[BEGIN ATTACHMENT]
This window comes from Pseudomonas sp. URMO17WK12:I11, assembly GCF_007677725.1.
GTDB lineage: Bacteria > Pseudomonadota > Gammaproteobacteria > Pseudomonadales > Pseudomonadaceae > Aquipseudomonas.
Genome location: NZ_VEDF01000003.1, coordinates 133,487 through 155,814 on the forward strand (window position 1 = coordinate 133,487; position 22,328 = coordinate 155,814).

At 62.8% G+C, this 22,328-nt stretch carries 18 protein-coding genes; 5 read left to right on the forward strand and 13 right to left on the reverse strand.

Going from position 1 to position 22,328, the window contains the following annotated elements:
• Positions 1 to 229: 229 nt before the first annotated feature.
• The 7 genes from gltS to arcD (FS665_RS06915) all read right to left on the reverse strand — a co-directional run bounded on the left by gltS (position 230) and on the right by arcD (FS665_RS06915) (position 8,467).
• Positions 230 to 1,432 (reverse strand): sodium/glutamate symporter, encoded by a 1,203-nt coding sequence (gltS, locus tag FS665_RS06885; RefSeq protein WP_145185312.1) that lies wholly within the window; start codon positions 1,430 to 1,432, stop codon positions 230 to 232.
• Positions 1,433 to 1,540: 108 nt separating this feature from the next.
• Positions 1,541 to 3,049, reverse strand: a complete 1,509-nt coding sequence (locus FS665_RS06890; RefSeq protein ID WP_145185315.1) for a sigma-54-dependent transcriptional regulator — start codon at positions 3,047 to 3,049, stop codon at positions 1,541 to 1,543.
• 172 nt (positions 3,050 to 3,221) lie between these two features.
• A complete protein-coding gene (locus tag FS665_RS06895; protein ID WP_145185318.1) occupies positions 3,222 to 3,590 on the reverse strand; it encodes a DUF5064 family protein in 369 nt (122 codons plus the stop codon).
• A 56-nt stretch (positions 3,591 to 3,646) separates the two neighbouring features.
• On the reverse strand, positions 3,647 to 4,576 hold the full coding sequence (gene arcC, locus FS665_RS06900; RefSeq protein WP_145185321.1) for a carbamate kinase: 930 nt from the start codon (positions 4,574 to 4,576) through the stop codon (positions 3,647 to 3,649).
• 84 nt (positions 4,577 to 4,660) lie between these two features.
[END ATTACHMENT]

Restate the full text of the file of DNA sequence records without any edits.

This window comes from Pseudomonas sp. URMO17WK12:I11, assembly GCF_007677725.1.
GTDB lineage: Bacteria > Pseudomonadota > Gammaproteobacteria > Pseudomonadales > Pseudomonadaceae > Aquipseudomonas.
Genome location: NZ_VEDF01000003.1, coordinates 133,487 through 155,814 on the forward strand (window position 1 = coordinate 133,487; position 22,328 = coordinate 155,814).

At 62.8% G+C, this 22,328-nt stretch carries 18 protein-coding genes; 5 read left to right on the forward strand and 13 right to left on the reverse strand.

Going from position 1 to position 22,328, the window contains the following annotated elements:
• Positions 1 to 229: 229 nt before the first annotated feature.
• The 7 genes from gltS to arcD (FS665_RS06915) all read right to left on the reverse strand — a co-directional run bounded on the left by gltS (position 230) and on the right by arcD (FS665_RS06915) (position 8,467).
• Positions 230 to 1,432 (reverse strand): sodium/glutamate symporter, encoded by a 1,203-nt coding sequence (gltS, locus tag FS665_RS06885; RefSeq protein WP_145185312.1) that lies wholly within the window; start codon positions 1,430 to 1,432, stop codon positions 230 to 232.
• Positions 1,433 to 1,540: 108 nt separating this feature from the next.
• Positions 1,541 to 3,049, reverse strand: a complete 1,509-nt coding sequence (locus FS665_RS06890; RefSeq protein ID WP_145185315.1) for a sigma-54-dependent transcriptional regulator — start codon at positions 3,047 to 3,049, stop codon at positions 1,541 to 1,543.
• 172 nt (positions 3,050 to 3,221) lie between these two features.
• A complete protein-coding gene (locus tag FS665_RS06895; protein ID WP_145185318.1) occupies positions 3,222 to 3,590 on the reverse strand; it encodes a DUF5064 family protein in 369 nt (122 codons plus the stop codon).
• A 56-nt stretch (positions 3,591 to 3,646) separates the two neighbouring features.
• On the reverse strand, positions 3,647 to 4,576 hold the full coding sequence (gene arcC, locus FS665_RS06900; RefSeq protein WP_145185321.1) for a carbamate kinase: 930 nt from the start codon (positions 4,574 to 4,576) through the stop codon (positions 3,647 to 3,649).
• 84 nt (positions 4,577 to 4,660) lie between these two features.